My garage walls do not have dry wall at the location where I want to install the socket. Above garage I have attic where I can just lay nm-b cable and it would be up to code. To drop cable from attic into garage and install 14-50 socket about 4 feet off the ground, I believe I'll need to have 6 feet drop from ceiling With wire going through conduit. Conduit will connect to metal/aluminum box with 14-50 socket. So somehow, I need to ensure that conduit goes into attic with nm-b cable is up to code. I'm thinking an upside down J shape conduit with clamp on both ends. bent end of the conduit will be in the attick. And suggestions on this or recommendations where to get this info? Spoon feeding this information is encouraged!
Do you just have drywall on the ceiling of your garage?
 

slicedbread

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Do you just have drywall on the ceiling of your garage?
Ceiling, small part of garage where electrical panel is (about 2-3 feet wide), and the shared wall of the garage and the rest of the house (garage back wall). Facing garage from outside, the electrical panel is on the right, so parking head in, with charger port on the left, I need to get the 14-50 socket brought to the left side of the garage.
 

Uricasha

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Thank you for amazing post. I've been doing this research but started to think I'm in over my head until I've read your post. Based on everything you've put, I have some decision and was hoping you out someone could help.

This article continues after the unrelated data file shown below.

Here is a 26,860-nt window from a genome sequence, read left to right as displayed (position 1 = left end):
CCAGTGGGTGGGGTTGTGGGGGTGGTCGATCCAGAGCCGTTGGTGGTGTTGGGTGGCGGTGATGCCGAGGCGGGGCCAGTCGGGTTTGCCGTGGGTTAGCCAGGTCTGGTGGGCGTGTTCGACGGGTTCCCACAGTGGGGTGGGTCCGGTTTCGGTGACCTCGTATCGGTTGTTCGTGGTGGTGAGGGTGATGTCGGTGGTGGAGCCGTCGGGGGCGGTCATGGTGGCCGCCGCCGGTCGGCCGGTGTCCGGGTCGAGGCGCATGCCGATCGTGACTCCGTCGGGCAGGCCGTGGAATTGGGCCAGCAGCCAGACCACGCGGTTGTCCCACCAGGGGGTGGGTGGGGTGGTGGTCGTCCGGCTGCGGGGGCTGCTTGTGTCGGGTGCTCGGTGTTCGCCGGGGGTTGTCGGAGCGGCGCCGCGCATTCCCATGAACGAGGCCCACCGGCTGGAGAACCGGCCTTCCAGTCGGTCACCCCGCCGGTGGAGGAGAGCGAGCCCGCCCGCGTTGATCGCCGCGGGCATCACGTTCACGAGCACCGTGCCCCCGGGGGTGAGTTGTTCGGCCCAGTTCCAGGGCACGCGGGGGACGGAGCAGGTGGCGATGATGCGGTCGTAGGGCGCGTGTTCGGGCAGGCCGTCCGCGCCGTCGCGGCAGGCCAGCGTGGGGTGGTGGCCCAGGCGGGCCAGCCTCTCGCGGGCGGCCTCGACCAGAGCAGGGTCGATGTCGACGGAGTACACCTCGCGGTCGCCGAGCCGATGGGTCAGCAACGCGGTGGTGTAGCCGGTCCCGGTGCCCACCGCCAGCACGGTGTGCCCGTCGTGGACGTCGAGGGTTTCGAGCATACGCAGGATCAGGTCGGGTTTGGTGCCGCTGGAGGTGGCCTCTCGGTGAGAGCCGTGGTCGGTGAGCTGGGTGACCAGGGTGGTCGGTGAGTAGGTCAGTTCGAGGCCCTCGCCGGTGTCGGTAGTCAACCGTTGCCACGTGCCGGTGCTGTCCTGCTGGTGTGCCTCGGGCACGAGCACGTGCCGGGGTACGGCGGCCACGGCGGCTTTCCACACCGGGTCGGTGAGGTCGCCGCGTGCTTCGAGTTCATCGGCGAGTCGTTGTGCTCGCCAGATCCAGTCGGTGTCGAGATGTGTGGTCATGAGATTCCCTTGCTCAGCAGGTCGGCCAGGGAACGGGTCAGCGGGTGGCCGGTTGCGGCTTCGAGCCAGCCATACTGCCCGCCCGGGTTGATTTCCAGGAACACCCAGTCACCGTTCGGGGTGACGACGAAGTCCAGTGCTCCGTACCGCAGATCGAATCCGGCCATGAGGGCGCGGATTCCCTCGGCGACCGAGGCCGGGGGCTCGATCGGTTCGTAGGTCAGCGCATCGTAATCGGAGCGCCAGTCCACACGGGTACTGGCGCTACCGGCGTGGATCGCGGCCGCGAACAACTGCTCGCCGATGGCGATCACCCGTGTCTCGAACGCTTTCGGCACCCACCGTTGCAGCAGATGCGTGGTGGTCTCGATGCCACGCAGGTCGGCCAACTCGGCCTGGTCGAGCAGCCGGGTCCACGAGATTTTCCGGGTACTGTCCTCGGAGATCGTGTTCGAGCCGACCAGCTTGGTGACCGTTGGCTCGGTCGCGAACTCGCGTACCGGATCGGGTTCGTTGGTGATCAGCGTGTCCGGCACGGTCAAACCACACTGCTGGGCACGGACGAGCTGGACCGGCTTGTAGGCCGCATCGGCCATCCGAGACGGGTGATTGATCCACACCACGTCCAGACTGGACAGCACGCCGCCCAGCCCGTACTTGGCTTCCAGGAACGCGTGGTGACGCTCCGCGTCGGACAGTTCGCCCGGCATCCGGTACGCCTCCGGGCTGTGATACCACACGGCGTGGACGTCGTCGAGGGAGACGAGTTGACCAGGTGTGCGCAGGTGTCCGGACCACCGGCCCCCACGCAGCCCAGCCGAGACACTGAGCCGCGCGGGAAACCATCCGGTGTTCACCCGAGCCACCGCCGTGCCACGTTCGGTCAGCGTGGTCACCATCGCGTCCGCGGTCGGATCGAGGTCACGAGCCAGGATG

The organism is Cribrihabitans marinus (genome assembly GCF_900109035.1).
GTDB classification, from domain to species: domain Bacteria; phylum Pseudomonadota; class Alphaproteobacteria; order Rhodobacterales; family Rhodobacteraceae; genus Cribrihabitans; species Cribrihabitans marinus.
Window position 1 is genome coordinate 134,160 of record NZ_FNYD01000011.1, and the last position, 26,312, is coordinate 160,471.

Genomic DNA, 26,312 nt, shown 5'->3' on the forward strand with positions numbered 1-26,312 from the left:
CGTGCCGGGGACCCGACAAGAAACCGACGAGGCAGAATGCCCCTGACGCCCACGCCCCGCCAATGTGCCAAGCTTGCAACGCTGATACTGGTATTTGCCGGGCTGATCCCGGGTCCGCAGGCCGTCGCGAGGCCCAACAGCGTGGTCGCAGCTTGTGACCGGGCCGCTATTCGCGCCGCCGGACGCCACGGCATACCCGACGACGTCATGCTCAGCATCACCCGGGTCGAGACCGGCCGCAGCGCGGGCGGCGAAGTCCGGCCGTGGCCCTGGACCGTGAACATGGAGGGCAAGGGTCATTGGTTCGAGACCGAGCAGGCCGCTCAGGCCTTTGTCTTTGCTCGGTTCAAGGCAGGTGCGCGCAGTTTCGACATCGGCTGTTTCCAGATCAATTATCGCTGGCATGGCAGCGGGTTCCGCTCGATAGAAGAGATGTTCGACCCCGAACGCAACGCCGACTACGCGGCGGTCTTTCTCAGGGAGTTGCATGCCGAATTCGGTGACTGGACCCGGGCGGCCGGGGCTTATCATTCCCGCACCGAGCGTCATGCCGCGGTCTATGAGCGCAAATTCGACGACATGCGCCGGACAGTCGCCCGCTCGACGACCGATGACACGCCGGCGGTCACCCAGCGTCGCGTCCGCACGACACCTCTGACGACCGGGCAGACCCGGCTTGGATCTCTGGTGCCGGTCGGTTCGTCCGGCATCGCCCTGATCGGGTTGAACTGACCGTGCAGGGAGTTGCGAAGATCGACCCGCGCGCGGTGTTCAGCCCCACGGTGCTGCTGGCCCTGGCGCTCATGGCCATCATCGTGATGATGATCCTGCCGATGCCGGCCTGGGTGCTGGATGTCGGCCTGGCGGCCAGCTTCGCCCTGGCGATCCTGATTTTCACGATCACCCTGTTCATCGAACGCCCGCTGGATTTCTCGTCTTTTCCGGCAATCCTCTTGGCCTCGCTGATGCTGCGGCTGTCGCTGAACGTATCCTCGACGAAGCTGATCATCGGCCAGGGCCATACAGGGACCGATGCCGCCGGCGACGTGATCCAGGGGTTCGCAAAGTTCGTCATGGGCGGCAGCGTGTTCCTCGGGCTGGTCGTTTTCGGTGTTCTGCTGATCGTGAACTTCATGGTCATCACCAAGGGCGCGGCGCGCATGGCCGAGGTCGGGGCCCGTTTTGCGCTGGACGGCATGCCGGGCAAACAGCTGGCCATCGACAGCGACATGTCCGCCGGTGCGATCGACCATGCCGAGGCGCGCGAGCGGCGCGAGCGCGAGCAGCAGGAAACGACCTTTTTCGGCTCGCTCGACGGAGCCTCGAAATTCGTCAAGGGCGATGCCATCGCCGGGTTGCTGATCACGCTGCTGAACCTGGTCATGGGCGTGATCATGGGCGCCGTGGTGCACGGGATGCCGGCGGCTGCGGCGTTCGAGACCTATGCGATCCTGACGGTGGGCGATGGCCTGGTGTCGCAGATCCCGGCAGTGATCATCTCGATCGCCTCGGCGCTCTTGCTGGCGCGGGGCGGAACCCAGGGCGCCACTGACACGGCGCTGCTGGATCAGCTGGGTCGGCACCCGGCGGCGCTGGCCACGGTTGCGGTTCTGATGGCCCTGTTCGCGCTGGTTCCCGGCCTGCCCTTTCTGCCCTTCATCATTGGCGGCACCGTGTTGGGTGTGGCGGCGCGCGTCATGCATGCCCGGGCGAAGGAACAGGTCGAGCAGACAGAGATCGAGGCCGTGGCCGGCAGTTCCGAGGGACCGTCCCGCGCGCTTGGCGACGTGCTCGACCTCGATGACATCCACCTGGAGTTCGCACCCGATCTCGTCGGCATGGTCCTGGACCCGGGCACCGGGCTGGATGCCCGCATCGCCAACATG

First of, I'm in Florida so code may be different.
I'm planning to install single 14-50 socket on garage wall next to garage door.
My garage walls do not have dry wall at the location where I want to install the socket. Above garage I have attic where I can just lay nm-b cable and it would be up to code. To drop cable from attic into garage and install 14-50 socket about 4 feet off the ground, I believe I'll need to have 6 feet drop from ceiling With wire going through conduit. Conduit will connect to metal/aluminum box with 14-50 socket. So somehow, I need to ensure that conduit goes into attic with nm-b cable is up to code. I'm thinking an upside down J shape conduit with clamp on both ends. bent end of the conduit will be in the attick. And suggestions on this or recommendations where to get this info? Spoon feeding this information is encouraged!

To answer your question, 334.15b of the NEC code requires you to protect nm-b cable from damage with conduit so your idea is what the code requires.

For the transition from the attic to the garage, your idea is also good. I used one of these when I installed my solar. https://m.acehardware.com/product/i...mhfdLWclW5stxLWYstq9TekCqZgFgoOxoCMPQQAvD_BwE
 

Badback

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Thank you for amazing post. I've been doing this research but started to think I'm in over my head until I've read your post. Based on everything you've put, I have some decision and was hoping you out someone could help.